Download or read online books in PDF, EPUB and Mobi Format. Click Download or Read Online button to get book now. This site is like a library, Use search box in the widget to get ebook that you want.

 This is a book that could profitably be read by many graduate students or by seniors in strong major programs ... has a number of good features. There are many informal comments scattered between the formal development of theorems and these are done in a light and pleasant style. ... There is a complete proof of the equivalence of the axiom of choice, Zorn's Lemma, and well-ordering, as well as a discussion of the use of these concepts. There is also an interesting discussion of the continuum problem ... The presentation of metric spaces before topological spaces ... should be welcomed by most students, since metric spaces are much closer to the ideas of Euclidean spaces with which they are already familiar. --Canadian Mathematical Bulletin Kaplansky has a well-deserved reputation for his expository talents. The selection of topics is excellent. -- Lance Small, UC San Diego This book is based on notes from a course on set theory and metric spaces taught by Edwin Spanier, and also incorporates with his permission numerous exercises from those notes. The volume includes an Appendix that helps bridge the gap between metric and topological spaces, a Selected Bibliography, and an Index.

 In the early twentieth century, Hausdorff developed an axiomatic approach to topology, which continues to be the foundation of modern topology. The present book, the English translation of the third edition of Hausdorff's Mengenlehre, is a thorough introduction to his theory of point-set topology. The treatment begins with topics in the foundations of mathematics, including the basics of abstract set theory, sums and products of sets, cardinal and ordinal numbers, and Hausdorff's well-ordering theorem. The exposition then specializes to point sets, where major topics such as Borel systems, first and second category, and connectedness are considered in detail. Next, mappings between spaces are introduced. This leads naturally to a discussion of topological spaces and continuous mappings between them. Finally, the theory is applied to the study of real functions and their properties. The book does not presuppose any mathematical knowledge beyond calculus, but it does require a certain maturity in abstract reasoning; qualified college seniors and first-year graduate students should have no difficulty in making the material their own.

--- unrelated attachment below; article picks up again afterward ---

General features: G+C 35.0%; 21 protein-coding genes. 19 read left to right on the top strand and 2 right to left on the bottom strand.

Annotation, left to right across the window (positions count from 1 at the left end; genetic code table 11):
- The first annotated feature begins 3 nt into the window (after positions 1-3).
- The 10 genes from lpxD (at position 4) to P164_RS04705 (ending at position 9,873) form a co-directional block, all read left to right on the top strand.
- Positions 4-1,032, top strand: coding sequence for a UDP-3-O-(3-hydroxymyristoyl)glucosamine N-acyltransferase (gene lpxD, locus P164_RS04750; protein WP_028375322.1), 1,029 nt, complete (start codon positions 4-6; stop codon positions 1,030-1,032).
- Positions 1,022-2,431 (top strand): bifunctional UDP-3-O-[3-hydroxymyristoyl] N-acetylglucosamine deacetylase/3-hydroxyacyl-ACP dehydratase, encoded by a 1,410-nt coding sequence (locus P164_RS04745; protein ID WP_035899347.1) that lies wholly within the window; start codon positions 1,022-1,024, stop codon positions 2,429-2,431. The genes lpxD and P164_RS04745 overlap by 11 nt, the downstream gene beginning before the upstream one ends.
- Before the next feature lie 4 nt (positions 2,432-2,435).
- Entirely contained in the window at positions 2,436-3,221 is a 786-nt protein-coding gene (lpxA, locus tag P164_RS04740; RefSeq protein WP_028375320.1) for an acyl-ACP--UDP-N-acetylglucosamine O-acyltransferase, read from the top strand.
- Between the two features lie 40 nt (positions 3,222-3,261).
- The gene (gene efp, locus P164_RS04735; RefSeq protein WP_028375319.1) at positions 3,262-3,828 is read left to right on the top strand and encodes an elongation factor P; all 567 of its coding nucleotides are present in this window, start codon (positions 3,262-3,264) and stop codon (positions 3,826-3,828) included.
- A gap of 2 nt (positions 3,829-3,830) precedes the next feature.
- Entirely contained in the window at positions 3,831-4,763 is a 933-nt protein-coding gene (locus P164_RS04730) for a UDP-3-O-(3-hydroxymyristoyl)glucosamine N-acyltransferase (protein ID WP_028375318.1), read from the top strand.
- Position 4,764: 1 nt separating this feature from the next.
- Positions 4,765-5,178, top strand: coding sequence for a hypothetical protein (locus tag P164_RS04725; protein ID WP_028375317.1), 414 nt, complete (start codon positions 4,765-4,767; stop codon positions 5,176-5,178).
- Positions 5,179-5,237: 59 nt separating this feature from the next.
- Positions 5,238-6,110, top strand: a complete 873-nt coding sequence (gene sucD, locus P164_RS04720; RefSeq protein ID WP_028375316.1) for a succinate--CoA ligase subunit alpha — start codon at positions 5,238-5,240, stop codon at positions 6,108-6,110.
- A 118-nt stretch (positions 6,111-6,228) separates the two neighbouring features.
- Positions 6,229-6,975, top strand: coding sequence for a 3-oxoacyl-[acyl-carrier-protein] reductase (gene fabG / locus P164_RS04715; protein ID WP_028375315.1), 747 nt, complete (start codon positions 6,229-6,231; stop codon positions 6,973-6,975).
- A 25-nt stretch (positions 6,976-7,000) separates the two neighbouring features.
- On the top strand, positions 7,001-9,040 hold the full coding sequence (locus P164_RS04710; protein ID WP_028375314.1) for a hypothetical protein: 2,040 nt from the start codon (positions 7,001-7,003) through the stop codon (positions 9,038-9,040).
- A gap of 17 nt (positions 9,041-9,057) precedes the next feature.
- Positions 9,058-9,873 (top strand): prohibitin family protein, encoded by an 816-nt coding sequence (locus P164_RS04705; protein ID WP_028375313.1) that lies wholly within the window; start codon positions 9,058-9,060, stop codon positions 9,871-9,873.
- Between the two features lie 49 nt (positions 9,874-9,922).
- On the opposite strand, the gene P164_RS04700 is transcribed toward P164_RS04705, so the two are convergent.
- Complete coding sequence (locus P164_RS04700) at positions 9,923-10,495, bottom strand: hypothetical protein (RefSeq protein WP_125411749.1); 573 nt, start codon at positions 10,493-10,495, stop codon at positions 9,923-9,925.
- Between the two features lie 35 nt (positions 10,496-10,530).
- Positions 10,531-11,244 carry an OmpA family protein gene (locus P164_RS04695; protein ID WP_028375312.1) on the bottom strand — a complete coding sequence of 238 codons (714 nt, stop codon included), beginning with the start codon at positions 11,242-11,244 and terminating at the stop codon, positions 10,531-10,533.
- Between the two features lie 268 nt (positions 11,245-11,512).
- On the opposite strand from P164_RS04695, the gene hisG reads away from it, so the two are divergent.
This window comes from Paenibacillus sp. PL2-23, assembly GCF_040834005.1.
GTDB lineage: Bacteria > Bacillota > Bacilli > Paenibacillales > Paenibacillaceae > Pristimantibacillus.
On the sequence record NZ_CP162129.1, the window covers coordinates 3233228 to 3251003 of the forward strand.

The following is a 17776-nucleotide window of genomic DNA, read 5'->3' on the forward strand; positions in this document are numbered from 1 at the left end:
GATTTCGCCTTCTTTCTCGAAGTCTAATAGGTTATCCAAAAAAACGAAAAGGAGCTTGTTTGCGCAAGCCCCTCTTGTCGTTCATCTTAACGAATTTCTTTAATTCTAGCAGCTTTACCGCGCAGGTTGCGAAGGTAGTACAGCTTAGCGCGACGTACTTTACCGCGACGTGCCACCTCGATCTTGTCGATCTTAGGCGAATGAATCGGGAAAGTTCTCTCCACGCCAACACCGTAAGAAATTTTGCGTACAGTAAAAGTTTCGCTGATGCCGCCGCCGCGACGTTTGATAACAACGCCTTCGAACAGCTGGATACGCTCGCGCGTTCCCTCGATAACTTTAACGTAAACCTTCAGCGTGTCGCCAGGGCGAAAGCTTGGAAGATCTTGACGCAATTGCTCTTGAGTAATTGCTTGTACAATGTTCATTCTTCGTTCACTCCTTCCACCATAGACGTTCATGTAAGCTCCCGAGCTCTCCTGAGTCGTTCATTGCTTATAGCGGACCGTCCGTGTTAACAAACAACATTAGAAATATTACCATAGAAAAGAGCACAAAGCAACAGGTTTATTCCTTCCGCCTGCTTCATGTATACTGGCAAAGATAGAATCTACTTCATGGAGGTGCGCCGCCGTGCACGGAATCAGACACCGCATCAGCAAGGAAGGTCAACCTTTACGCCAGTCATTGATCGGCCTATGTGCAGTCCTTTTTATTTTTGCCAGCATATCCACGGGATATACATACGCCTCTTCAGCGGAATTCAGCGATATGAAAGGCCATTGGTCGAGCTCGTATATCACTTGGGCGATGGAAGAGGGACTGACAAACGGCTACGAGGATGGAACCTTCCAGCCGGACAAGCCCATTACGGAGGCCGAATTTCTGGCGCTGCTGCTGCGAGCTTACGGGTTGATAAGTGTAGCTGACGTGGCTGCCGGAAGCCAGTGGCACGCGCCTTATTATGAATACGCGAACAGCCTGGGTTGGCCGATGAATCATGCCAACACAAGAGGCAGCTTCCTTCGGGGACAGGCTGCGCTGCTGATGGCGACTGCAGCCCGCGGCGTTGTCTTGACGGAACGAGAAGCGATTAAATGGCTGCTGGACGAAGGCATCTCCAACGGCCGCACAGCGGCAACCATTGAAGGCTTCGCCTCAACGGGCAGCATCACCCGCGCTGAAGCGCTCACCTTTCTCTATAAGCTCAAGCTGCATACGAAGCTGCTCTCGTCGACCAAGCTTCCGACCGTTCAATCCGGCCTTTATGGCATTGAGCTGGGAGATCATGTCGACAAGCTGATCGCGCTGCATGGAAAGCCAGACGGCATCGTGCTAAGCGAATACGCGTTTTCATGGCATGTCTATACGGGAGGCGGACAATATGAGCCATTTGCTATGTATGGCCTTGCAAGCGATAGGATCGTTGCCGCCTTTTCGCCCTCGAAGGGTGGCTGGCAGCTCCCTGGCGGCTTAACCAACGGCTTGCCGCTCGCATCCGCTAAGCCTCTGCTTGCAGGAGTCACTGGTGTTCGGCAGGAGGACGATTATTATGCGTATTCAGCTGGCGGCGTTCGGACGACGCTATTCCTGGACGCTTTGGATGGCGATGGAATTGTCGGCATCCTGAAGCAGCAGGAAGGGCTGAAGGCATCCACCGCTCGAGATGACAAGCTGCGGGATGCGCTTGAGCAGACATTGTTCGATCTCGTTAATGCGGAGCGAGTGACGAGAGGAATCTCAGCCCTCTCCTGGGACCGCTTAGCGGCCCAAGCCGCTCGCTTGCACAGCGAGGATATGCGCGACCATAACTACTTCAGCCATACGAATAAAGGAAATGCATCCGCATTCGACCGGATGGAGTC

An introduction to metric spaces for those interested in the applications as well as theory.

 In this book, the author gives a cohesive account of the theory of probability measures on complete metric spaces (which is viewed as an alternative approach to the general theory of stochastic processes). After a general description of the basics of topology on the set of measures, the author discusses regularity, tightness, and perfectness of measures, properties of sampling distributions, and metrizability and compactness theorems. Next, he describes arithmetic properties of probability measures on metric groups and locally compact abelian groups. Covered in detail are notions such as decomposability, infinite divisibility, idempotence, and their relevance to limit theorems for "sums" of infinitesimal random variables. The book concludes with numerous results related to limit theorems for probability measures on Hilbert spaces and on the space of continuous functions on an interval. This book is suitable for graduate students and researchers interested in probability and stochastic processes and would make an ideal supplementary reading or independent study text.